NEW GRAD ICU RN
- 0Jun 18, '01 by jumpmanrnFOR EXPERIENCED ICU NURSES; HOW DO YOU FEEL ABOUT A NEW GRAD COMING IN TO AN ICU NEW GRAD PROGRAM? PLEASE SHARE YOUR OPINIONS AND EXPERIENCES. THANK YOU.
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- 8Jun 20, '01 by Janet BarclayHi jumpmanrn,
If you'd asked me that question 5 years ago I might have had a different answer, BUT...
We have hired many new grads into the ICU where I work, espescially in the past few years as the shortage has become more acute. Most of them fly. The qualiteies that a new grad needs in the icu are:1 good critical thinking skills and common sense.2 a willingness to learn. 3 good basic understanding of A&P.
I am coming around to thinking that is actually harder for experienced nurses to come into critical care. It is really hard to go from being an experienced "supernurse" to being a beginner.
Hope this helps.
- 1Jul 4, '01 by Janet Barclayhi 502,
Our orientation for new ICU nurses is 6 weeks in class room with several clinical days thrown in and then two weeks buddies with an experienced ICU nurse. We try to have the new nurse work with the same nurse for all the preceptored shifts and work in the group that they will be assigned to (we work as four distinct teams). This is usually enough time, but we are flexible (within reason) in providing extra time if needed.
- 1Jul 7, '01 by imaRNI recently thought New Grads in the Units were not a good idea, for the new Nurse, as well as for the Patients ,as well as for the new Residents,,,,,,,,but I now have re-thought that due to our unit hiring "experienced nurses" who this latest one is from Nursing Home Administration (they had worked a floor years ago)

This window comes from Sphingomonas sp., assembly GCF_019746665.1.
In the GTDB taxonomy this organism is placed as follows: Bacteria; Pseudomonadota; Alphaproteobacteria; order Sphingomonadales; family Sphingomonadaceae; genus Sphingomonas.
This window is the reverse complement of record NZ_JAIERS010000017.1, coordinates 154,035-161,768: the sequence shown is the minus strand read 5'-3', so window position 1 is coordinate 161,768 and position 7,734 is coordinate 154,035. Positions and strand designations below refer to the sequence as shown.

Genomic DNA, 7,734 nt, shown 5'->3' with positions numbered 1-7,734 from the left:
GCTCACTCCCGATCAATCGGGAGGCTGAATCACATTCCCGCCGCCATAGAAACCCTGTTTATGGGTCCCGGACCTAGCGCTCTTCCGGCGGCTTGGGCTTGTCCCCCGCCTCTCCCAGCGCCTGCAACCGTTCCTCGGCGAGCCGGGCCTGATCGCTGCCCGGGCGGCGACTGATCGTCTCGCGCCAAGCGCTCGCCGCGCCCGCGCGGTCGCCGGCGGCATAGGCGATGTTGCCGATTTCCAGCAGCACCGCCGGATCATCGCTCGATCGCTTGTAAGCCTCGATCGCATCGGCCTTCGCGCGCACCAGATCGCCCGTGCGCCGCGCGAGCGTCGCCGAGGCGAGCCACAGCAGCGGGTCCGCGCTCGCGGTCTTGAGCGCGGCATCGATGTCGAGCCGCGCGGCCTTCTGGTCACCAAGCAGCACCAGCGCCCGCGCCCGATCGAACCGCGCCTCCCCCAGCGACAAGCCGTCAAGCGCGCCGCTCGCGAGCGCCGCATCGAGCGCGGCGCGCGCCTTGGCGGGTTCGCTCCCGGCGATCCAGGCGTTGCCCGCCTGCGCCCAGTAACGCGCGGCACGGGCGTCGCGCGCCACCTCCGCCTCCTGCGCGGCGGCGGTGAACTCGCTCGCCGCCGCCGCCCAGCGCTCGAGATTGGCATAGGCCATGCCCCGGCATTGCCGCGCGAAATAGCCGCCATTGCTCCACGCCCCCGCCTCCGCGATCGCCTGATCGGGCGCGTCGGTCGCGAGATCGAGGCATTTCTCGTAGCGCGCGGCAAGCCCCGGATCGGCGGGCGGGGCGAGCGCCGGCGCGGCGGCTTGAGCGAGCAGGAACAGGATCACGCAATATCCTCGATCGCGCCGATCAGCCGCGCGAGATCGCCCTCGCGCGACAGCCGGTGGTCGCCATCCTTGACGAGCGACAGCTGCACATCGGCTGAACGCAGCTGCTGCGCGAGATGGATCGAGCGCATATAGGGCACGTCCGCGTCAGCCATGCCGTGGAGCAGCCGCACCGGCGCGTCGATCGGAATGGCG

Now let me tell you.....after following that so called "experienced Nurse" .......
Bring on the New Grads, at least you new people WANT to learn and can do procedures!!!
We tried and are still trying to get this person in the correct work area (NOT ICU) but it seems OUR ADMINISTRATION operates under the "Warm Body Theory"....So good luck and WELCOME !!!
We have yet to see any new grads in our unit but they are coming, I will post how long their orientation will be when I find out...which probably means when I am told the day before I am to orient one.........imaRN
- 0Jul 7, '01 by 502NurseThanks for the info. I'm glad to hear that new grads are
welcome in the hectic ICU environment! Let us know how
it goes for the training of new grads into your unit.
I'm also curious about your own experience of working in
the ICU. DId you have med/surg experience prior, or were
you trained in another area (ER, etc.).